Learning It's OK to Ask for Help in My Adult Life With Cerebral Palsy
Let me introduce myself: I’m Sara, and I absolutely hate to be helped. Don’t offer your hand to me to step down from a curb; I can do it alone. Don’t offer to counterbalance me. If I fall, I’ll fall and get up in a minute. Don’t carry items for me, carry me, pick stuff up for me — just don’t. Most importantly, don’t you dare tell me I can’t do something, because, highly annoyed and affronted, I will find a way to do it anyway.
I’m not sure how I became this stubborn. Part of it might have been the genetic lottery that landed me with the wonderful parents and support network that have stood by me my entire life; part of it might have been the experience of sitting out of 90 percent of my physical education classes as a child. However, I know most of my surly attitude towards challenge has to do with my quietly competitive relationship with diplegic cerebral palsy. Every day of my life, my body and I have had a conversation that goes something like this:
Body: I really think that today you and I should just… not do anything. It’s too hard.
Me: Sit down, shut up, buckle up and let’s go.
For as long as I can reliably remember, I have competed against my disability. I wanted to be as close to normal (whatever that actually means) as I possibly could, as in control of my own actions and movements as I imagined everyone else was. Almost every day for 18 years, my mother, little brother and I would trek 45 minutes downtown (and then later, a closer location) to physical therapy, singing along to silly pop songs and discussing the night’s schoolwork as we went. It meant multiple surgeries to both improve my quality of life and mitigate some of the challenges associated with cerebral palsy. It meant lots of challenges, some easier to beat than others, and each time, I came away just a little bit stronger. It meant enjoying my childhood and college years, able to fend mostly for myself. And after a while, my disability and I reached an understanding: we could co-exist, perhaps not as competitors, but as allies. I could handle that.
Then post-collegiate adult life appeared like an interloping third wheel. It seems to have different ideas. Over the last two years, I have fallen more than I have in years, some of the old challenges have resurfaced, and I don’t feel as in control of my own self anymore. My body is in revolt. The old adage “You have cerebral palsy; it doesn’t have you!” seems hollow on some nights. I try to repeat the same conversation the two of us had as kids, but it doesn’t come as easy. Sometimes, I am the loser rather than the winner. It’s occasionally disheartening, but it’s also OK. Circumstances change. My body’s changed, gotten older and more rambunctious. But so have I.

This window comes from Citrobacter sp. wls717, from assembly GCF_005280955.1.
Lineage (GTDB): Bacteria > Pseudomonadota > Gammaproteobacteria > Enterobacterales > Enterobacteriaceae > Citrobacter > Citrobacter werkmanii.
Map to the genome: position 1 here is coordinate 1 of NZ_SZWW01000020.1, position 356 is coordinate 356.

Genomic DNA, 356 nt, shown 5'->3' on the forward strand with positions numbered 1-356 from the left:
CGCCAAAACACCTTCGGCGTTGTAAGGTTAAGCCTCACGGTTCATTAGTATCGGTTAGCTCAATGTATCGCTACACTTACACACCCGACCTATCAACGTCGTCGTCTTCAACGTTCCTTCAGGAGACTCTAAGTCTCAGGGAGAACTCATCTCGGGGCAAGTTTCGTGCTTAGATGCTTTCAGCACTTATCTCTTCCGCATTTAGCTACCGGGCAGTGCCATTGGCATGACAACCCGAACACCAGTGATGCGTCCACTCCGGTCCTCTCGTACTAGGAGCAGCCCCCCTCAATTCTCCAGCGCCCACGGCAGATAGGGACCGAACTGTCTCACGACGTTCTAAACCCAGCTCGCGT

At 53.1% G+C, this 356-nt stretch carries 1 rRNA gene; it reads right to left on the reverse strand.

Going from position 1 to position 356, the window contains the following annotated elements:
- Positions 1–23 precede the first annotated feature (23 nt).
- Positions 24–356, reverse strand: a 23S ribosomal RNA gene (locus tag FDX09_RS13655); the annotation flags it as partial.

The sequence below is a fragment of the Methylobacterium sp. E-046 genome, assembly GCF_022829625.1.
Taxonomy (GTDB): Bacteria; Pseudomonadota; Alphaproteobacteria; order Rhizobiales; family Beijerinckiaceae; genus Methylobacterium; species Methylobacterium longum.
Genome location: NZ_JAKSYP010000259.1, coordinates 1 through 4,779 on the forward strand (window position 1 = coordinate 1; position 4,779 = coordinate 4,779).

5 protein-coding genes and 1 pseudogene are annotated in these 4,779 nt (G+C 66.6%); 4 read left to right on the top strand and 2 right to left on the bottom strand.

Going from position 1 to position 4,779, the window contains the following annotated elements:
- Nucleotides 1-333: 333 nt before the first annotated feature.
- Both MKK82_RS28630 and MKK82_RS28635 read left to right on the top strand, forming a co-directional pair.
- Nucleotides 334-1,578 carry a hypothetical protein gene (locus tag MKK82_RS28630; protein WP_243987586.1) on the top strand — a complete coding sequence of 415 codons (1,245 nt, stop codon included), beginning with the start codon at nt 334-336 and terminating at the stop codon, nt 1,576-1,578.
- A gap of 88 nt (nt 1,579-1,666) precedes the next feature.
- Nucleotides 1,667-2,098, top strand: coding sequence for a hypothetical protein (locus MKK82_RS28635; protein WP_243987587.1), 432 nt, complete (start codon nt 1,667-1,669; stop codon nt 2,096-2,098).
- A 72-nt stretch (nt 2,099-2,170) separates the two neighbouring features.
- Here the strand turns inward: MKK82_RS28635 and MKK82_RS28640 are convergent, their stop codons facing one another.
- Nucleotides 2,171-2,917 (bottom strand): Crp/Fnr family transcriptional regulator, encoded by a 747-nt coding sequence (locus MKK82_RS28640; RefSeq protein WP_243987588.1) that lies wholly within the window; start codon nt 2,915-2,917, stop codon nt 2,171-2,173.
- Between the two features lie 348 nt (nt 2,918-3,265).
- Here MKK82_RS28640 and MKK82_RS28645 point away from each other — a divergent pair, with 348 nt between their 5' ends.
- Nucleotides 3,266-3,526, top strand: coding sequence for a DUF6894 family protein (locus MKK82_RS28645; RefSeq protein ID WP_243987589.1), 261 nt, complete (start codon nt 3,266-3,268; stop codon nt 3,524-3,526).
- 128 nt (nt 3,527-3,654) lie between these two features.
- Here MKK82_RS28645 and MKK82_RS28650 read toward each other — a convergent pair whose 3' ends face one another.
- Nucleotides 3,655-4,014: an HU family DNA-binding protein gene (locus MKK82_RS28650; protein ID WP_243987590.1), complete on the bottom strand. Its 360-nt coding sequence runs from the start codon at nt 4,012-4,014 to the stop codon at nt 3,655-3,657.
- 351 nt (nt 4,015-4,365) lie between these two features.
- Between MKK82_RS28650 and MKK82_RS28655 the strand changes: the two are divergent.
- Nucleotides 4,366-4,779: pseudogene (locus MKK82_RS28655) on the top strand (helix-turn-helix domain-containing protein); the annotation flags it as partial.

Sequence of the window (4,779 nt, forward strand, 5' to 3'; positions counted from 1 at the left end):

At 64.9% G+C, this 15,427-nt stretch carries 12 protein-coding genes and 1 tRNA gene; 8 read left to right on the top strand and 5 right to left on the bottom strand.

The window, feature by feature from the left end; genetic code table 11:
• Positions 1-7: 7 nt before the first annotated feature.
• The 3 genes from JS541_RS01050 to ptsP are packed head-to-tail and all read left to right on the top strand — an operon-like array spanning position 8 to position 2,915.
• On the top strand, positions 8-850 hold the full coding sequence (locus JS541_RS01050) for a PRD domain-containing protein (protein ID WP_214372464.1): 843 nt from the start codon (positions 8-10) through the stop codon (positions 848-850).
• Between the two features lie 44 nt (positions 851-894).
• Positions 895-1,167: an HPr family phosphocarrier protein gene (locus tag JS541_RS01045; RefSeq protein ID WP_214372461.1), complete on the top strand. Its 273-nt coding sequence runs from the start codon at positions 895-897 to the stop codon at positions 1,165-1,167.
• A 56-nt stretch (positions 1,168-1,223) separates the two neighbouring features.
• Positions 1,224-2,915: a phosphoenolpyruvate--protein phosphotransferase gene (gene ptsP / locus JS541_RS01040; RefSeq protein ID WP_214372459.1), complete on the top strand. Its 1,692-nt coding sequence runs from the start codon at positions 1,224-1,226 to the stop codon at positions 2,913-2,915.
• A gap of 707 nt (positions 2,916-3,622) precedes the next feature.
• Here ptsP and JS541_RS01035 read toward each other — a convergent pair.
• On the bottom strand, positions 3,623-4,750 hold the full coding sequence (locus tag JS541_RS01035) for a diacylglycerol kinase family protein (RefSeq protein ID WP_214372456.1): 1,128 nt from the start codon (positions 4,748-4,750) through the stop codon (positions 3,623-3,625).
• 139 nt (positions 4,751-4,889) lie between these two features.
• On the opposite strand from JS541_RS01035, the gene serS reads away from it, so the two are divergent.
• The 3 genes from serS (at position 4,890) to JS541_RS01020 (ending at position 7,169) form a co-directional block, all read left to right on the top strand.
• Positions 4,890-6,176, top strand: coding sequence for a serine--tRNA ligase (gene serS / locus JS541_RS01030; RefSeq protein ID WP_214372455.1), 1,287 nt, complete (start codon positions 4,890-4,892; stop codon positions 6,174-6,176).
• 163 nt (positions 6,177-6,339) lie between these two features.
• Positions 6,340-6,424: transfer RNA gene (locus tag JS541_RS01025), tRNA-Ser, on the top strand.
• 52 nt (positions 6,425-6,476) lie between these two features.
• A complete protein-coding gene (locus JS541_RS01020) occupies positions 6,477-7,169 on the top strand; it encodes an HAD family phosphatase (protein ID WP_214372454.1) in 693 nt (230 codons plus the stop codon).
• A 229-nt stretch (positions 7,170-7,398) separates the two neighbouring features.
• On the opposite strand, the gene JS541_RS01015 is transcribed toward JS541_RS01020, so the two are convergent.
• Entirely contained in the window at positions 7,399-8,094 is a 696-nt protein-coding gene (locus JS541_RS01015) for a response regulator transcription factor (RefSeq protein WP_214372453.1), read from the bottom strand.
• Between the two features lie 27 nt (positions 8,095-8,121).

After some deep, honest conversations with myself, I am ready to ask for help. I am ready to let others walk this journey with me. Help doesn’t limit independence, as I used to think, but rather, it clears a wider path to who I want to be. Of course, help comes in many forms. It may come in the form of a friend, a physical therapist, increased use of my mobility devices, or perhaps, hopefully, a more positive relationship with myself and the body I was given. I have no qualms that it will take me a while to relinquish the stubbornness I’ve held onto for so long, but I know it will be worth it in the end.
Asking for help isn’t a weakness; it’s a propellant. With it, all the stars are within arms reach, and competition doesn’t seem as important as the path to the future ahead.
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Getty image by Vitaliy Mateha.